The Social Network, the new movie about the founding of Facebook. The movie is set during my first year teaching at Harvard, and in fact there is a scene where I'm shown teaching the Operating Systems course (in a commanding performance by Brian Palermo -- my next choice was Brad Pitt, but I'm thrilled that Brian was available for the role). The scene even shows my actual lecture notes on virtual memory. Of course, the content of the scene is completely fictional -- Mark Zuckerberg never stormed out of my class (and I wouldn't have humiliated him for it if he had) -- although the bored, glazed-over look of the students in the scene was pretty much accurate.
It's a great movie, and very entertaining, but there are two big misconceptions that I'd like to clear up. The first is that the movie inaccurately portrays Harvard as a place full of snobby, rich kids who wear ties and carry around an inflated sense of entitlement. Of course, my view (from the perspective of a Computer Science faculty member) might be somewhat skewed, but I've never seen this in my seven years of teaching here. Harvard students come from pretty diverse backgrounds and are creative, funny, and outgoing. I've had students from all corners of the world and walks of life in my classes, and I learn more from them than they'll ever learn from me -- the best part of my job is getting to know them. I've only seen one student here wearing a tweed jacket with elbow patches, and I'm pretty sure he was being ironic.
The second big problem with the movie is its portrayal of Mark Zuckerberg. He comes across in the film as an enormous asshole, tortured by the breakup with his girlfriend and inability to get into the Harvard Final Clubs. This is an unfair characterization and not at all the Mark Zuckerberg that I know. The movie did a good job at capturing how Mark speaks (and especially how he dresses), but he's nowhere near the back-stabbing, ladder-climbing jerk he's made out to be in the film. He's actually an incredibly nice guy, super smart, and needless to say very technically capable. If anything, I think Mark was swept up by forces that were bigger and more powerful than anyone could have expected when the Facebook was first launched. No doubt he made some mistakes along the way, but it's too bad that the movie vilifies him so. (Honestly, when I first heard there was a movie coming out about Facebook with Mark Zuckerberg as the main character, I couldn't believe it -- the quiet, goofy, somewhat awkward Mark that I know hardly sounded like a winning formula for a big-budget Hollywood film.)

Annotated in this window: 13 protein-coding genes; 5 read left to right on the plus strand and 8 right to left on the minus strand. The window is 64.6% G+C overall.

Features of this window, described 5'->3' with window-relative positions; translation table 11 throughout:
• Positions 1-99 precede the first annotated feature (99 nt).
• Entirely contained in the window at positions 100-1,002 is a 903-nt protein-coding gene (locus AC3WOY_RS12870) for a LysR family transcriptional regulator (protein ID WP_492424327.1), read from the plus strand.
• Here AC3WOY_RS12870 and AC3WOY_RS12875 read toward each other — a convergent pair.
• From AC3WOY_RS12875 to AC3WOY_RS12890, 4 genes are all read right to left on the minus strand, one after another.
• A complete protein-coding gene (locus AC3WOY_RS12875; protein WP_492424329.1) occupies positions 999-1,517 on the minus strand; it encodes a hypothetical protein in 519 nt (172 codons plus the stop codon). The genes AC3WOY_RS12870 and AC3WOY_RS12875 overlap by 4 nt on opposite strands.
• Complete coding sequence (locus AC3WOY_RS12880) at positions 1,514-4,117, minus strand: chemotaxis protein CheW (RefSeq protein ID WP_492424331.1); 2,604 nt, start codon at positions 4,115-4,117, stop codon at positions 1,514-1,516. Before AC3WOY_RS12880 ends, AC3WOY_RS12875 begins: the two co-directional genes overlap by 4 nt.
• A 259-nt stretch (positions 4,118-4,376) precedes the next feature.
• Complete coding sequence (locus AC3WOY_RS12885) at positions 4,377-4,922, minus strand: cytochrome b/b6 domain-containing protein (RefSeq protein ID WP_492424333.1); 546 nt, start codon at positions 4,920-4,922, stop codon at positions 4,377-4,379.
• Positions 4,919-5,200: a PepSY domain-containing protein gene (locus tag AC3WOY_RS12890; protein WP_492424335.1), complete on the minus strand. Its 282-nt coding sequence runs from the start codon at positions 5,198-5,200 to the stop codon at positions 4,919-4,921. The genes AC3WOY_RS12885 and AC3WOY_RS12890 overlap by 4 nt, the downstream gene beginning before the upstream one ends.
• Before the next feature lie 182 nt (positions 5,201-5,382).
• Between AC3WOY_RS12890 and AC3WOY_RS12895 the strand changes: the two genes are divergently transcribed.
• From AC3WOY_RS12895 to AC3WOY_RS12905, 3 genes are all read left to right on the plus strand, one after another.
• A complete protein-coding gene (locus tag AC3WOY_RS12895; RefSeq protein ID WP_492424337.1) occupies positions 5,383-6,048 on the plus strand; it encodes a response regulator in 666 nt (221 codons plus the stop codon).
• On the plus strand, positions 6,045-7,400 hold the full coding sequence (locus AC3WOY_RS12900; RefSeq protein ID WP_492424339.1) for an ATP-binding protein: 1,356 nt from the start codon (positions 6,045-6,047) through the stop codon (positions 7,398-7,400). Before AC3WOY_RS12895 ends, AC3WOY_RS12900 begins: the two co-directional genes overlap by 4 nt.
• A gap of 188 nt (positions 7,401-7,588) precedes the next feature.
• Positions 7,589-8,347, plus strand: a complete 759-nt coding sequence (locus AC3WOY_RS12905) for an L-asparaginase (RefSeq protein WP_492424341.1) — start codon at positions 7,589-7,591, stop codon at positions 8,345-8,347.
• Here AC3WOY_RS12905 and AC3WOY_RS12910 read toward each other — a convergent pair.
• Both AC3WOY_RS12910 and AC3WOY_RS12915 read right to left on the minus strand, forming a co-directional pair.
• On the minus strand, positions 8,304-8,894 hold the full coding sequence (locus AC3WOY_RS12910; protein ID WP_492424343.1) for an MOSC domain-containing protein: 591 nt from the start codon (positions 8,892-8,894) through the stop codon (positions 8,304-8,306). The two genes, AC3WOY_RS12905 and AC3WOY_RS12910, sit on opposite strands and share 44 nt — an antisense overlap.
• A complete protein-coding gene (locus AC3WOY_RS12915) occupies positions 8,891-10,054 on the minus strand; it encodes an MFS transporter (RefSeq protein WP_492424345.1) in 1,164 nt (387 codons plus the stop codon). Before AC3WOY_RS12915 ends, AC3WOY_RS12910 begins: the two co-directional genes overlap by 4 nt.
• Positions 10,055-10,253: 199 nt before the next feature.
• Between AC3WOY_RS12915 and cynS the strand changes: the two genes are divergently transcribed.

The take-away from the movie is clear: nerds win. Ideas are cheap and don't mean squat if you don't know how to execute on them. To have an impact you need both the vision and the technical chops, as well as the tenacity to make something real. Mark was able to do all of those things, and I think he deserves every bit of success that comes his way. As I've blogged about before, I once tried to talk Mark out of starting Facebook -- and good thing he never listened to me. The world would be a very different (and a lot less fun, in my opinion) place if he had.